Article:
History – Victorians

            The age of the industrial revolution. and so much more:

IK Brunel – was he our greatest engineer?

Described as one of the most ingenious and prolific figures in engineering history, one of the 19th-century engineering giants.   One of the greatest figures of the Industrial Revolution, a man who changed Victorian England with his designs and ingenious constructions, which we can still see today. Brunel built dockyards, the Great Western Railway (GWR), a series of steamships including the first propeller-driven transatlantic steamship, and numerous …….

Did you know that Queen Victoria:

Victoria was the Queen of England from 20 June 1837 until her death on 22 January 1901.  On 1 May 1876 she became the Empress of India.

More interesting facts:

  • She married her first cousin, Prince Albert, in 1840, when he died in 1861, she …………….
  • A cheese, she was given as a wedding gift, …………..
  • As a little girl she was frightened of wigs. That was until ………..
  • From ……..
  • She was the first Monarch to live in Buckingham Palace. 

The world of Amateurism had to change

In 1839 the first Henley Regatta was held for a single day. In March that year Captain Edmund Gardiner proposed Henley’s annual regatta, to be managed under judicious and respectable management. That year the first Henley Regatta was held over a single day, its success meant that next year it ran for two.

However, this is really a story about the fate of amateurism, you see, originally ……..

A Victorian Legacy
A special age

When do you think the first public park was opened in England?

Today we take our public parks for granted, but it didn’t used to be like that. There were a few pleasure gardens, but the wealthy had their private estates, that were enormous parks, but they weren’t public.

This happened before the reign of Queen Victoria, there weren’t any public parks.

Her reign was the start of a period of great change ……

Who was
I K Brunel’s father?

It is said that Isombard Kingdom Brunel was our greatest engineer, did his background help him?

His father, Sir Marc Brunel, was an amazing engineer, of whom nobody has heard.

Born in Hacqueville, Normandy, France, at 25 to escape the Guillotine he fled to America.  There he became Chief Engineer of New York. Then he came to England, when here he invented many things we live with today, ……….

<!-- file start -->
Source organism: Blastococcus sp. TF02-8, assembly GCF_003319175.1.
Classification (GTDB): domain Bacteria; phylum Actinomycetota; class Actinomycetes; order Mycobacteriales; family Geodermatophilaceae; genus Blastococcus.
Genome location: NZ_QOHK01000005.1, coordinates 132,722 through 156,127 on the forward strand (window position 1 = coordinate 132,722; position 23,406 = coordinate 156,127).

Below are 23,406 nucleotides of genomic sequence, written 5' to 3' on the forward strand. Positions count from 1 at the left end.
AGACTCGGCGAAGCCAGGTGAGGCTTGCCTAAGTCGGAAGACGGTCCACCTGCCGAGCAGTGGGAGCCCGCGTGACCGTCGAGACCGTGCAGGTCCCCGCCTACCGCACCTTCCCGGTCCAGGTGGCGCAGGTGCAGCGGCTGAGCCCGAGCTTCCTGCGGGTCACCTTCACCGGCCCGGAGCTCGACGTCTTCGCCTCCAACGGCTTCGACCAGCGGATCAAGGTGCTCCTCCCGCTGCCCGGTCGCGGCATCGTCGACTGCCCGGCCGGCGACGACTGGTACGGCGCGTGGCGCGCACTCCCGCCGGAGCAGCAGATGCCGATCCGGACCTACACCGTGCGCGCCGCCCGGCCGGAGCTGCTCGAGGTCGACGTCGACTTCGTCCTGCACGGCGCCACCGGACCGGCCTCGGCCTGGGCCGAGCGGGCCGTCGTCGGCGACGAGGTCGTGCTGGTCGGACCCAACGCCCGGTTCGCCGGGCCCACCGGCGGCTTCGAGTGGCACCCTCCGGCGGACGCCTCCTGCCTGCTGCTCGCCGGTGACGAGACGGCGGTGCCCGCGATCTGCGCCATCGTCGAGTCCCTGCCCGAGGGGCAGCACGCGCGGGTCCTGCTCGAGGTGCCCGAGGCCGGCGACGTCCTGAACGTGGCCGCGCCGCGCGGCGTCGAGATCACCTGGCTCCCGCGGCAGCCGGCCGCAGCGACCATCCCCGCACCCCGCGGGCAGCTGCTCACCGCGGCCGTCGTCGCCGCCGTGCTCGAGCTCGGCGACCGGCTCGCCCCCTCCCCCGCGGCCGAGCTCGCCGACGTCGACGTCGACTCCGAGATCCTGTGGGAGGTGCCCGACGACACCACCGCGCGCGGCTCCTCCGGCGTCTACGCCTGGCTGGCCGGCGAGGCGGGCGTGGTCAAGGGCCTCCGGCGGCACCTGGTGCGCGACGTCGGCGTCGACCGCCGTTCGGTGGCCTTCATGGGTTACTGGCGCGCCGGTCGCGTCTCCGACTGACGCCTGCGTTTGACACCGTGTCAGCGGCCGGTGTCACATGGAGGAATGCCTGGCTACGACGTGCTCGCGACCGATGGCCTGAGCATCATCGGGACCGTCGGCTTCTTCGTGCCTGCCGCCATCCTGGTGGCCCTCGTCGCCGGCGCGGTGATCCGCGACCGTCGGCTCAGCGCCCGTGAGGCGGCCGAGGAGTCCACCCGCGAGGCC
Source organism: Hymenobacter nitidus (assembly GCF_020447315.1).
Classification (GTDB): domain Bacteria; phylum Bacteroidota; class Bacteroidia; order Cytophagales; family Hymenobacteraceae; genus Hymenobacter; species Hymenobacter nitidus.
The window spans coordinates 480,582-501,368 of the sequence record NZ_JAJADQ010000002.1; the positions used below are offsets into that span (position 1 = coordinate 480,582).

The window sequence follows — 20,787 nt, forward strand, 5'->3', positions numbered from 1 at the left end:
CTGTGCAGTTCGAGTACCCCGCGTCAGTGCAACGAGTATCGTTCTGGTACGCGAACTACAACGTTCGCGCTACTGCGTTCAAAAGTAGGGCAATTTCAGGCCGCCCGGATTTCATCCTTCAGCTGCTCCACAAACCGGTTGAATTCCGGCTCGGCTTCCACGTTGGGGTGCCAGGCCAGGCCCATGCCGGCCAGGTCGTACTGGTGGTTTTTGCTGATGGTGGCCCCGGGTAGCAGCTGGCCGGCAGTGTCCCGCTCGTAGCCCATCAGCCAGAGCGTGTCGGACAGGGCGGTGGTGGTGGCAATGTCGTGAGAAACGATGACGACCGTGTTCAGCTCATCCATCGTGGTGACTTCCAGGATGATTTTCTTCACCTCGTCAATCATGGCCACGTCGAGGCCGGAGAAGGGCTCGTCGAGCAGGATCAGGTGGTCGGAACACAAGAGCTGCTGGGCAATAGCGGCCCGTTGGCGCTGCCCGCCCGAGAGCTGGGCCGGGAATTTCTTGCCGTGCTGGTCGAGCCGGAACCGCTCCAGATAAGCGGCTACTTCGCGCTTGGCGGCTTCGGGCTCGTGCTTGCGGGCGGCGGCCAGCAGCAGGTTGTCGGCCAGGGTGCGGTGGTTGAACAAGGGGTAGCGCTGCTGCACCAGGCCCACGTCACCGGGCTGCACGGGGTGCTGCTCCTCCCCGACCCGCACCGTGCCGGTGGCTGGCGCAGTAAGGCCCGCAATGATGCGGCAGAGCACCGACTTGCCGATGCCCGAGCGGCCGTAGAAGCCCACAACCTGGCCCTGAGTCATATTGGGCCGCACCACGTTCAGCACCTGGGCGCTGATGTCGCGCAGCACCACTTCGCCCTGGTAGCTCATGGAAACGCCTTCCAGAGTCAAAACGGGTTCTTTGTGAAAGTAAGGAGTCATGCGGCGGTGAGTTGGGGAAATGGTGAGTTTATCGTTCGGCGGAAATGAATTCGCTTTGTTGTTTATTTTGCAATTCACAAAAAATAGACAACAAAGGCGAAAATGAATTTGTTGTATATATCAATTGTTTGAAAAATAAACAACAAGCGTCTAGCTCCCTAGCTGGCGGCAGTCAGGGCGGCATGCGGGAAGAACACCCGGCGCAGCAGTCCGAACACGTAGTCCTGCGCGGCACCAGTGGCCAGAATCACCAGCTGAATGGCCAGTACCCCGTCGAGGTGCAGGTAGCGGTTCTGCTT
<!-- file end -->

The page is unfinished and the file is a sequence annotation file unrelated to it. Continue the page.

The story of Thomas Cook

It was 180 odd years ago in 1841 when a cabinet maker from Leicestershire, called Thomas Cook, launched the first travel package trip. 

It all happened because he believed that alcohol was to blame for social problems, therefore when the Midland Counties Railway extended the line from Leicester to Loughborough, he organized a special train to carry temperance supporters to a teetotal rally in Loughborough.

I wonder what his thoughts would have been if he had realised that his simple idea has led to all those booze trips?……

Can you go round the world
in 72 days without
using aeroplanes?

On November 14th 1889 Nellie Bly left New York in the steamer Augusta Victoria as she was fascinated by the book Around the World in Eighty Days in which Phileas Fogg fictionally went round the world in 80 days. 

She thought she could better it and …..

Newsflash –
Punch and Judy
is not English!!

We think that it a traditional British seaside entertainment, it isn’t.

It came from Italy in the 16th-century from the Italian “commedia dell’arte”.  While the “commedia dell’art” in fact had roots going all the way back to Roman times.  So where did it come from.

How did Punch and Judy come to England?

It all happened because of the Restoration of the Monarchy, Charles II became king and the country had been fun-starved after years …..

The amazing
George Francis Train

This man organised

  • the first clipper to sail around the Horne,
  • set up the Union Pacific Railway,
  • then Trans Continental Railway.
  • He came to England and set up the Horse Tramway Company. 
  • Finally, George Train stood, unsuccessfully, for the Presidency of the United States.
  • This ……

The ‘Plumstead Ghost’

In October 1897, the ‘Plumstead Ghost’ appeared in Plumstead, near Woolwich. The local papers were full of stories about young girls fainting on being approached by the ghost. Then a schoolmaster was frightened out of his wits when the ghost suddenly shouted ‘Boo-hah!’ at the top of his voice. Well, he was convinced it was the ‘Plumstead ghost’.

This went on until another schoolmaster …………

The Queen of Sinking Ships
Yes, another Titanic Story

This is Violet Jessop, a stewardess on SS Titanic.  She was also a stewardess on both SS Olympic and SS Britannic when they sank,  both sister ships of SS Titanic!

So, she got the nickname “Miss Unsinkable”, especially as she lived to the ripe old age of 83, they also called her ………

From SS Royal William to SS Britannia

Did you know that Samuel Cunard, the founder of the Cunard Steamship Company, in 1833 part owned the first ship to cross the Atlantic entirely under steam power, SS Royal William.

The SS Royal William was built in Canada as a side paddle steamship, it was 1,370 tons, was 49m long with 13m breadth, making it the largest steamship of its time.  Samuel Cunard was one of the original investors in the Quebec and Halifax Steam Navigation Company, who ……..